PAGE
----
De’s latest book has got a poor review in India’s leading English magazines, India Today and Outlook. India Today‘s reviewer tore into the book calling it “the worst thing she has written” and said its subtitle “From Incredible to Unstoppable” made him wonder if it was commissioned by the ministry of tourism. Outlook‘s reviewer called it “quite mediocre” and said it read like a “teenager’s diary”. Etcetera.

      But De, former editor of the film magazine Stardust (and the shortlived Celebrity), and the woman who has worn titles such as Sultana of Scuttlebutt and “Maharani of Muck” with aplomb, goes below the belt in response.

      In an interview with Arathi Menon of Deccan Herald today, De is asked of the unkind reviews that have greeted the book in India. Her response?

      “The particular review you are referring to (in a leading magazine) is a personal attack on me. The person who wrote it is a wife-beater; a freeloader; a frustrated has-been and a menace to society. There are other ratings that have already put the book on the best-seller list. So do I really care about that interview?”

      As the pioneer of bitchy page 3 journalism, Shobhaa De of course doesn’t name the reviewer or the publication, but if the reviewer/s had given a good review of the book, would De have been enlightening the world with such vengeance in public?

      Is the reviewer’s past or present relevant to the debate at all? Or should she be answering the criticism of the reviewer?

      Photograph: courtesy Newsline, Pakistan

      Read the India Today review here: De turns into night

      Read Shobhaa De’s interview here: 60 years young

      Also read: Singer Sonu Nigam accuses reviewer Subhash K. Jha of “sexual assault”

      Lelyveld: The war between TV and papers is over

      Joseph Lelyveld, the two-time Pulitzer Prize-winning former executive editor of The New York Times, has been visiting India. Lelyveld, who served as the paper’s India correspondent between 1966-69, spoke to staffers of The Indian Express in Delhi as part of the paper’s Idea Exchange programme:

      # On his return to NYT after the Jayson Blair controversy: “It was a funny occasion in my life because a lot of people who were not particularly distressed to see me leave, welcomed me back like some kind of reborn saint.”

      # On the fight between television and newspapers: “Television is sort of over. It’s between the Internet and newspapers now. Only newspapers still maintain large reporting organisations… The new media draws on the content of the old media and if the old media fade away, the new media will not have the robustness to maintain that kind of reporting.”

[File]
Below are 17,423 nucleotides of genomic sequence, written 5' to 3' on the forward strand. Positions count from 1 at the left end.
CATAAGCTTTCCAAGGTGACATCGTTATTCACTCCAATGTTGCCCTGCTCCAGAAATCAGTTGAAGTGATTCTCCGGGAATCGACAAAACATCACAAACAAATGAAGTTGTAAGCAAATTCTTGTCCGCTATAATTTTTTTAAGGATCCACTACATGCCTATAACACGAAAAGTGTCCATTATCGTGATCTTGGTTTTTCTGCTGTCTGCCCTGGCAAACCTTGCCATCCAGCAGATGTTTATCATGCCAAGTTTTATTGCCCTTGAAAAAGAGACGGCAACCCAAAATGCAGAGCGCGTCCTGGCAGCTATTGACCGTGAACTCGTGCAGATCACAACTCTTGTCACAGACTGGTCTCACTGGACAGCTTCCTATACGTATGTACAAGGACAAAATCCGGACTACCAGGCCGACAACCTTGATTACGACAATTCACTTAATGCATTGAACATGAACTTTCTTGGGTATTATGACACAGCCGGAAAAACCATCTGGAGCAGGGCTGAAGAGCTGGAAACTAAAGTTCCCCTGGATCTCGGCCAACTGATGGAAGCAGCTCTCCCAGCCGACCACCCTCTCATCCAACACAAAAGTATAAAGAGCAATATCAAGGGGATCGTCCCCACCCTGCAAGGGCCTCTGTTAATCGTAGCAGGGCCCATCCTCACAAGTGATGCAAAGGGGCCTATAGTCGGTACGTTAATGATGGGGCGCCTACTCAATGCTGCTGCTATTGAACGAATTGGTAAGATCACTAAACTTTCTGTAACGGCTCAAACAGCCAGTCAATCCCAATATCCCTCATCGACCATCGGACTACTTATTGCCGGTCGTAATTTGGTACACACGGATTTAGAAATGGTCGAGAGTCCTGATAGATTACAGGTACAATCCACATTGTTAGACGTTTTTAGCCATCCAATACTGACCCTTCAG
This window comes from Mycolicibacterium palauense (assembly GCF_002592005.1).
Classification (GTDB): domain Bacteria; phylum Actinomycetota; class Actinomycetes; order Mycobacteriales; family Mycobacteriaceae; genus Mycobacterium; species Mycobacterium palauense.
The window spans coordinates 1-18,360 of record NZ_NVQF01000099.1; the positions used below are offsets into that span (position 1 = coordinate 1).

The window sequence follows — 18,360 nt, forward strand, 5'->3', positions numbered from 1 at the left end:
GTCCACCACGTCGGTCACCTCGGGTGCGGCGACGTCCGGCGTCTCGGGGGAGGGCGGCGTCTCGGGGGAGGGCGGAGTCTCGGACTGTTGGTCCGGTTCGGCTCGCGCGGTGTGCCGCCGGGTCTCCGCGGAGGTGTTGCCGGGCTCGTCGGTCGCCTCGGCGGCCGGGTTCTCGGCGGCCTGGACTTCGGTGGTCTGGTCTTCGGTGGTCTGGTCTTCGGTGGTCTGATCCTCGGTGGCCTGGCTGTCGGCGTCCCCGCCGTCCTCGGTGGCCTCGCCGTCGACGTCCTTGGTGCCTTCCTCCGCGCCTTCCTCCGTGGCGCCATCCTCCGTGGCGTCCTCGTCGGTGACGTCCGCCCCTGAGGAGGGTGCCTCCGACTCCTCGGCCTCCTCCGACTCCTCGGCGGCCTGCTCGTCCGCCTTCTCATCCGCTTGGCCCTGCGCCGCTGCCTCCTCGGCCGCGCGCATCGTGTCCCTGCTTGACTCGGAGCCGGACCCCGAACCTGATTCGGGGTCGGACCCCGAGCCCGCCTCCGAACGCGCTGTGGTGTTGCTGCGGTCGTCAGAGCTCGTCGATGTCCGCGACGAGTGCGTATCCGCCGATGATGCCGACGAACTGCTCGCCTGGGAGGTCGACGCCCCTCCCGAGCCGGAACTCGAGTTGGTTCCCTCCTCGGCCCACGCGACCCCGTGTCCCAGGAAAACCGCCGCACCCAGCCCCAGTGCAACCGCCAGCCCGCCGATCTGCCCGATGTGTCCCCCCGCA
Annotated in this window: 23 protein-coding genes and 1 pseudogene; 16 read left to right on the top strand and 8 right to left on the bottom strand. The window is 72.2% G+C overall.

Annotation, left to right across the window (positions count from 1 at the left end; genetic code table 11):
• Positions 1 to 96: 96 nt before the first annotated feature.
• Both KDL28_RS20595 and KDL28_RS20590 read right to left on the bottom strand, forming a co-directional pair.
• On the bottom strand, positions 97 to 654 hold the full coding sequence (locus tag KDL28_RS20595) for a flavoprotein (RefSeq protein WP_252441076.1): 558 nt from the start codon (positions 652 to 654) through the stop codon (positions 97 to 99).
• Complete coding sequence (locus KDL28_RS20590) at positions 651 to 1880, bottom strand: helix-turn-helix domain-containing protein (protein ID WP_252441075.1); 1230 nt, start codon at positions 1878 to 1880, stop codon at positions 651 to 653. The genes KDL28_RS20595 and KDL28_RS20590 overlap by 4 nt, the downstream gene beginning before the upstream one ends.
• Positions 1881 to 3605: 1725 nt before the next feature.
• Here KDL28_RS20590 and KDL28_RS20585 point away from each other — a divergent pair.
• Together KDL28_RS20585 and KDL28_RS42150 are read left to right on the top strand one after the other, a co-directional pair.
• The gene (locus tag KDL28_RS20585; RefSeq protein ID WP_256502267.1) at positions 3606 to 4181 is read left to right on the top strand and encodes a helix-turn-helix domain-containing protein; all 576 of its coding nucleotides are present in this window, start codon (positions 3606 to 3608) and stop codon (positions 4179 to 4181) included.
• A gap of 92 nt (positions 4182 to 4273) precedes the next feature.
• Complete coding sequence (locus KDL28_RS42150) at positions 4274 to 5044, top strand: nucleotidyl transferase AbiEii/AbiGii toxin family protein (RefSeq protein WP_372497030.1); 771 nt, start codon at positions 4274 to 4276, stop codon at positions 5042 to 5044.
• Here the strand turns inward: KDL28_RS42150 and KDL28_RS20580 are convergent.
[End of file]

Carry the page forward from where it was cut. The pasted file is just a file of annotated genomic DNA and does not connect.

# On giving the reader what he wants: “I think you should give the reader a fresh and original paper that’s very well-written and covers all sorts of things —social trends, fashion, the works but I think you are at your best when you give the reader something the reader wants that the reader didn’t know he or she wanted it till you gave it to her.”

      # On what advice he would give young reporters: “Don’t get beaten. Figure out what really matters on the beat. Think independently about what’s in front of you. The trouble with editors is that they are influenced in what they demand from reporters by what they read. You have the opportunity to give them something they’ve never read before and another name for that is news.

      # On Rupert Murdoch: “Murdoch is a very smart man but… I can’t think of any publication he’s made better. He’s made a lot of publications more profitable but a number of his papers also lose money. The Times in London loses money, the New York Post loses huge amounts of money. It doesn’t bother him because he likes the prestige of owning those papers.

      “I think his plan for the WSJ is unfortunate and in some ways good. He’s going to change the paper and he sees it as a competitor to NYT. In that sense, I welcome it. But if he moves WSJ more towards becoming a general interest paper, it will obviously be less of a financial paper and less of a concentration of talent, knowledge and experience in that area…. He is a clever newspaperman and he’s a brilliant entrepreneur but he does tend to cheapen what he owns.”

      Read the entire transcript here: ‘New media doesn’t break stories’

      Illustration: courtesy E.P. Unny/ The Indian Express